Tuesday, September 16, 2014

Greenport Maritime Festival: Come By Land...Or By Sea!

Greenport Maritime Festival 

This year marks the 25th Anniversary of the Greenport Maritime Festival. If you've been meaning to come to the Festival, this is your opportunity! 

The Maritime Festival takes place September 19 - 21 in Greenport Village. Attendees will enjoy a parade, demonstrations, tastings, artisan crafts, fishing contests, entertainment, refreshments, tour boats, a film screening, museum exhibits and much more. 

Greenport Village is accessible by land or by sea. 
The Festival is organized by the East End Seaport Museum and Marine Foundation, and this year the Festival features a fundraiser for the preservation of the Long Beach Bar "Bug" Lighthouse. Built in 1871, the lighthouse sustained a good deal of damage during Hurricane Sandy, and while some repairs have been done, the work is far from over. 

The Seaport Festival pays tribute to all of those seafarers who draw their living or their enjoyment from the sea. It also introduces new generations to the importance of the waters surrounding Long Island, from both a contemporary and a historic perspective. 

The Maritime weekend is a great time to take a boat ride over to Greenport and to enjoy early Fall weather. But come early! The Festival promises to be a popular venue, and hosts thousands of visitors during its short weekend.  

Modern Yachts will be in attendance with great end-of-season opportunities for weekend boaters, fishing fans, and family boaters. We hope to see you there! 

For complete information, visit the Festival website:  http://www.eastendseaport.org/Maritime_Festival.html

Friday, September 12, 2014

East End Boating Series: Montauk

Montauk: The End 
At the very tip of Long Island, jutting out into the Atlantic, lies the hamlet of Montauk. Located on Long Island’s southeastern fork, Montauk is one of the east coast’s most popular tourist beaches and commercial fishing locations. Montauk also has, at different times in its history, been occupied as a strategic military base for the army, navy, coast guard and air force.  
Montauk is a popular destination for fishing, whale watching, cruising, and a wide range of water sports. Visitors also can tour the renowned Montauk Lighthouse (the first established lighthouse in New York and fourth oldest active lighthouse in the U.S.), and can visit any of six state parks. Other things to do on land include shopping (Gosman’s Dock is a popular shopping area with quaint shops), dining, bicycle rentals, sight-seeing, and other recreational activities.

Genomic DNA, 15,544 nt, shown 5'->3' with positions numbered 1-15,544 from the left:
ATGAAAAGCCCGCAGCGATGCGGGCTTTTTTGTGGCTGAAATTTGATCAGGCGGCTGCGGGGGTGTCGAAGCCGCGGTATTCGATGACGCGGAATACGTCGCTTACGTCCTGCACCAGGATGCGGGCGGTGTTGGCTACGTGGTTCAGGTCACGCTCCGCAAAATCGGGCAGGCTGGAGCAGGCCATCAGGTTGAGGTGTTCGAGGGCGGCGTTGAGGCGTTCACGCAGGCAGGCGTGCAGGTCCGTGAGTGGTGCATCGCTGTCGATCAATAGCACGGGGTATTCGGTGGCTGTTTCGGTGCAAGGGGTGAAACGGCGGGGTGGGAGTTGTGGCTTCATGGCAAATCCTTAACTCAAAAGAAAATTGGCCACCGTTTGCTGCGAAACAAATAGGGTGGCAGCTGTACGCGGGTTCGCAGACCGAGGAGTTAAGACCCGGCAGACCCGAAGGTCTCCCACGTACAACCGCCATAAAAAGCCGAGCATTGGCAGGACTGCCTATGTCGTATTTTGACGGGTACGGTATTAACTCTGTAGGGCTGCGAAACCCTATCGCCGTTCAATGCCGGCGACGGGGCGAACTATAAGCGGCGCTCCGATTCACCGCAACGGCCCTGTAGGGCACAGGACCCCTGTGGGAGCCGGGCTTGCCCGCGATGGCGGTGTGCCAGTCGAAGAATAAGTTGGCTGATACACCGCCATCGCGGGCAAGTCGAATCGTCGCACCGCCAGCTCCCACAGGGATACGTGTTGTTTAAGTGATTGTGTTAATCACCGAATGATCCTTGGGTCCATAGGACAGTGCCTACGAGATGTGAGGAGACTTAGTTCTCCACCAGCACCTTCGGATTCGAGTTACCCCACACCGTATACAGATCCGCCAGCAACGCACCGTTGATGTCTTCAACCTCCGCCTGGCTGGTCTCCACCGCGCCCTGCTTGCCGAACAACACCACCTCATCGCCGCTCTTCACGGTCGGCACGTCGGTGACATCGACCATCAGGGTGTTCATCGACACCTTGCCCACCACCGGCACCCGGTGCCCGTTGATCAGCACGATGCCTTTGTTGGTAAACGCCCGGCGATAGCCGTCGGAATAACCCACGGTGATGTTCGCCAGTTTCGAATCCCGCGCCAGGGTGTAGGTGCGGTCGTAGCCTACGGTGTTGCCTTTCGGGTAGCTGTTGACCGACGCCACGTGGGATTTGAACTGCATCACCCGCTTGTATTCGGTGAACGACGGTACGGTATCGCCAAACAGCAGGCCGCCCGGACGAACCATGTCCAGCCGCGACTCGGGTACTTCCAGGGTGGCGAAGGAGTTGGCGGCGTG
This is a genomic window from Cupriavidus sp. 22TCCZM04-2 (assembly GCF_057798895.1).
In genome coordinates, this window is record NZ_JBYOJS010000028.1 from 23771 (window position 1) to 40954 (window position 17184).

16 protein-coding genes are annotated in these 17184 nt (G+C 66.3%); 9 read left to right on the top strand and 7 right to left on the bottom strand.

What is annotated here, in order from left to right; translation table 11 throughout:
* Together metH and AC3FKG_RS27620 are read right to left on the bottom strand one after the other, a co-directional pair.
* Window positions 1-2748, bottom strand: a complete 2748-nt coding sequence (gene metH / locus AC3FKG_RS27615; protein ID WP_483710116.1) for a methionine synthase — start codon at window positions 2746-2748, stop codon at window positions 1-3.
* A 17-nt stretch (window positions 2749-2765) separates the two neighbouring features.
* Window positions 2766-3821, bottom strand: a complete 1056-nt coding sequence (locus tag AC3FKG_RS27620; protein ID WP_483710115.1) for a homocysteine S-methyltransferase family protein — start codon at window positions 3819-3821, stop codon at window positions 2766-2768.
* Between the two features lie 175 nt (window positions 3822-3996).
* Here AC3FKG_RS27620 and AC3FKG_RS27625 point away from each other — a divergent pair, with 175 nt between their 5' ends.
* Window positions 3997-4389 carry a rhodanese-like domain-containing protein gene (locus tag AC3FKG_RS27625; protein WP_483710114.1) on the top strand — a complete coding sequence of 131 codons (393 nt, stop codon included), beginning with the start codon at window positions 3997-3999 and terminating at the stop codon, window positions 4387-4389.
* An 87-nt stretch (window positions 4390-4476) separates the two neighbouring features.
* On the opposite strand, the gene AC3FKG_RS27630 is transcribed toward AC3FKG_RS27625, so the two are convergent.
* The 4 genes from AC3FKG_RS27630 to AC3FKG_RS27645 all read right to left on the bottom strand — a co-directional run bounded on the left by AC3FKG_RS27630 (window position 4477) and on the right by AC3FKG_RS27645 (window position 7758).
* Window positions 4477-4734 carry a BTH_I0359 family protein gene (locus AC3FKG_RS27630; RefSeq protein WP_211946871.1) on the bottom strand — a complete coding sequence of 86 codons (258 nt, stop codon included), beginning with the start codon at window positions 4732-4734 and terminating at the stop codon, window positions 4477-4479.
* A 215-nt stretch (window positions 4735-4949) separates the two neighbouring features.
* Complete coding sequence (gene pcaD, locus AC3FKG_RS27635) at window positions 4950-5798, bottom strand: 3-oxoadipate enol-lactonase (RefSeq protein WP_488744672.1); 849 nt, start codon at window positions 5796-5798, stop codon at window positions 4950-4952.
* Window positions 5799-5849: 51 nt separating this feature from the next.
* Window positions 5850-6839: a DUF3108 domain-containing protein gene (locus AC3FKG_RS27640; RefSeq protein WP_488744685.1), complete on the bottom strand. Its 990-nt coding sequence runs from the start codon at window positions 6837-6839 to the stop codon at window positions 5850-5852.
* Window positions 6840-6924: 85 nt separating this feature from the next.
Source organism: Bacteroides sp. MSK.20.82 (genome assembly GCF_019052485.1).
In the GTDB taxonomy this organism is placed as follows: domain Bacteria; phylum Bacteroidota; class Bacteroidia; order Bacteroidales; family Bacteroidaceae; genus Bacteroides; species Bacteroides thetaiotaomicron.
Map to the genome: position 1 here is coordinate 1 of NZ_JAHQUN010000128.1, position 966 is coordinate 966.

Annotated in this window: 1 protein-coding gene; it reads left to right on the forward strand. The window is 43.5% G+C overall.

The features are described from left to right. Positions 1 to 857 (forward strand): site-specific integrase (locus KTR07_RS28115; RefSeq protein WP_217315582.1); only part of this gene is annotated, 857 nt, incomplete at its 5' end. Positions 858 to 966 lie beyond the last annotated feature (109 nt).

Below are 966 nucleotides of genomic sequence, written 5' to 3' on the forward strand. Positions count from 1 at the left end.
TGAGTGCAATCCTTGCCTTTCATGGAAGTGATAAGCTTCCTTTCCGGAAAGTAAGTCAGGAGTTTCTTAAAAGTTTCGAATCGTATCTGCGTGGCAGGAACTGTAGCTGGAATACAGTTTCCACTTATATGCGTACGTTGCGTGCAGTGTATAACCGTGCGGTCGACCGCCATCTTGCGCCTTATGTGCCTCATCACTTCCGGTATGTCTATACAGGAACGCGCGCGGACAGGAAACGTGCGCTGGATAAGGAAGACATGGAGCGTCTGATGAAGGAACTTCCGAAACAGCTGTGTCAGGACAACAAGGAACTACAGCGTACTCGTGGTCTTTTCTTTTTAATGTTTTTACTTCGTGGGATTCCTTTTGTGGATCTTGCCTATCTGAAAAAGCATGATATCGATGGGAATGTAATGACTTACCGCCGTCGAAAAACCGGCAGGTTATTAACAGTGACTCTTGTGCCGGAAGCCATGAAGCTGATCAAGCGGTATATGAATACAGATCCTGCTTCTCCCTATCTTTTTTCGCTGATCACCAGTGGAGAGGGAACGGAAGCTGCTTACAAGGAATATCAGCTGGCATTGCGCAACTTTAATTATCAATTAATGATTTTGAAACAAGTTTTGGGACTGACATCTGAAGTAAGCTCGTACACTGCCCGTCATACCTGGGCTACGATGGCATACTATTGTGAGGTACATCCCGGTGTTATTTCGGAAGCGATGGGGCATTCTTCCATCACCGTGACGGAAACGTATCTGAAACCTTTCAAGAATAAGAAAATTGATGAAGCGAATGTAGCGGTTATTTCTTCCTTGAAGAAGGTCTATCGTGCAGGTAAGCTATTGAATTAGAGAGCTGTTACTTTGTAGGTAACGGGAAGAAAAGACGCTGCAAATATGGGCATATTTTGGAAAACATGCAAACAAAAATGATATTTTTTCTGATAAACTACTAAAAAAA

Montauk Lighthouse, the quintessential symbol of Montauk,
is the nation's fourth oldest lighthouse still in use today. 
Getting There By Boat
Montauk Harbor is a good waypoint for boaters with a Block Island destination. Block Island is just 12 miles from Montauk Harbor and boaters should consult weather forecasts and tidal charts prior to departure.
Montauk Harbor is one of the busiest harbors on Long Island. It accommodates the largest commercial and recreational fishing fleet in New York. Much of the boat traffic comes from the east, when larger fishing vessels travel inland. Small boaters should steer clear to avoid collisions with large wakes.
The deepest part of the channel will be on starboard side when entering the harbor. The first landmark visible is the US Coast Guard station immediately ahead. The Station is located on Star Island, which separates the west harbor from the entrance to Lake Montauk.  
Gosman’s Dock is on the starboard side. Here, visitors on land can enjoy hours of shopping, people watching and dining.
The western shore is home to the town dock, which is used exclusively for fishing vessels. The west basin has slips for many commercial, recreational and fishing vessels. As you depart this area, the waterway becomes more congested. West Lake and Snug Harbor are at the bottom of the channel and Star Island Marina, a large marina, is on the east side.
The channel headed toward Lake Montauk becomes very narrow in parts, but is clearly marked. Shoals and shallow depths are present around Lake Montauk. Take care when passing buoys 5 and 7 behind Star Island.
There are ample marinas with transient slips and marine services in Montauk Harbor.
Montauk Harbor also offers good protection for seasonal or transient boaters. Anchorages include the southwest corner of Star Island, close to many marinas and with access to nearby shops; and deep inside Montauk in the southern portion of the harbor. Here, the water is about 8 feet deep, and boaters have access to nearby beaches on foot. 
Montauk, known affectionately as “The End” among many, rewards thousands of summer visitors by providing breathtaking sunrises, alluring beaches, legendary fishing, beautiful scenery and memorable summer fun.   

Friday, September 5, 2014

East End Boating Series: Greenport

Greenport: North Fork Favorite